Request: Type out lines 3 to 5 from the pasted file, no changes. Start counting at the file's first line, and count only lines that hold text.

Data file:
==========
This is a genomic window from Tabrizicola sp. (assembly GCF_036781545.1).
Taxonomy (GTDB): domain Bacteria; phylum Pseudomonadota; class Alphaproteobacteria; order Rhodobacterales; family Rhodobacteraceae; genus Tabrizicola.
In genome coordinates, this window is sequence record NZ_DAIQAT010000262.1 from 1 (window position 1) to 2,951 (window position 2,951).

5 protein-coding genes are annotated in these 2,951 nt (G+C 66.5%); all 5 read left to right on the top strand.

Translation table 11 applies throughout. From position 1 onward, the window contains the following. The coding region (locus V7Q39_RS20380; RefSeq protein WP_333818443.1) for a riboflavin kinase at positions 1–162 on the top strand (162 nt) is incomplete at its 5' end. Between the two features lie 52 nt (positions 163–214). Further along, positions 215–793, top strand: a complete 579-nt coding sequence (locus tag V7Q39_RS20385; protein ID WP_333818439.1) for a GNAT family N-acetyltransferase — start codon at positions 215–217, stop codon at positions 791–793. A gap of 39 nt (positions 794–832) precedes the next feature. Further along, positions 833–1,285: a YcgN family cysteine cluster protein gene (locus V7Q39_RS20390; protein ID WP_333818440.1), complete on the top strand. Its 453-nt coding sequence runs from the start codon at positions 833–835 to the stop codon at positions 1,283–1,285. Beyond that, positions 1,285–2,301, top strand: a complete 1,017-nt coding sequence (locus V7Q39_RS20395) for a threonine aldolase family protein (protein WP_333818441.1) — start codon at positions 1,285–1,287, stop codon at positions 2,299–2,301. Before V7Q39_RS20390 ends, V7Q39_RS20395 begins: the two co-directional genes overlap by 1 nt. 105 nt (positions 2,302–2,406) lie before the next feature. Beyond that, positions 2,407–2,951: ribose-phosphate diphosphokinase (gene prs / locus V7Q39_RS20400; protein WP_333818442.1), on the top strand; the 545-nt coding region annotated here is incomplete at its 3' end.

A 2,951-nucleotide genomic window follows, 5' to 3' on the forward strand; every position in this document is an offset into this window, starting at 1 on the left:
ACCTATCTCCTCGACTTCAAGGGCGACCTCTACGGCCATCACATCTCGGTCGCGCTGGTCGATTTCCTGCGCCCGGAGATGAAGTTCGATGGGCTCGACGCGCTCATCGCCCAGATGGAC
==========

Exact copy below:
In genome coordinates, this window is sequence record NZ_DAIQAT010000262.1 from 1 (window position 1) to 2,951 (window position 2,951).

5 protein-coding genes are annotated in these 2,951 nt (G+C 66.5%); all 5 read left to right on the top strand.

Translation table 11 applies throughout. From position 1 onward, the window contains the following. The coding region (locus V7Q39_RS20380; RefSeq protein WP_333818443.1) for a riboflavin kinase at positions 1–162 on the top strand (162 nt) is incomplete at its 5' end. Between the two features lie 52 nt (positions 163–214). Further along, positions 215–793, top strand: a complete 579-nt coding sequence (locus tag V7Q39_RS20385; protein ID WP_333818439.1) for a GNAT family N-acetyltransferase — start codon at positions 215–217, stop codon at positions 791–793. A gap of 39 nt (positions 794–832) precedes the next feature. Further along, positions 833–1,285: a YcgN family cysteine cluster protein gene (locus V7Q39_RS20390; protein ID WP_333818440.1), complete on the top strand. Its 453-nt coding sequence runs from the start codon at positions 833–835 to the stop codon at positions 1,283–1,285. Beyond that, positions 1,285–2,301, top strand: a complete 1,017-nt coding sequence (locus V7Q39_RS20395) for a threonine aldolase family protein (protein WP_333818441.1) — start codon at positions 1,285–1,287, stop codon at positions 2,299–2,301. Before V7Q39_RS20390 ends, V7Q39_RS20395 begins: the two co-directional genes overlap by 1 nt. 105 nt (positions 2,302–2,406) lie before the next feature. Beyond that, positions 2,407–2,951: ribose-phosphate diphosphokinase (gene prs / locus V7Q39_RS20400; protein WP_333818442.1), on the top strand; the 545-nt coding region annotated here is incomplete at its 3' end.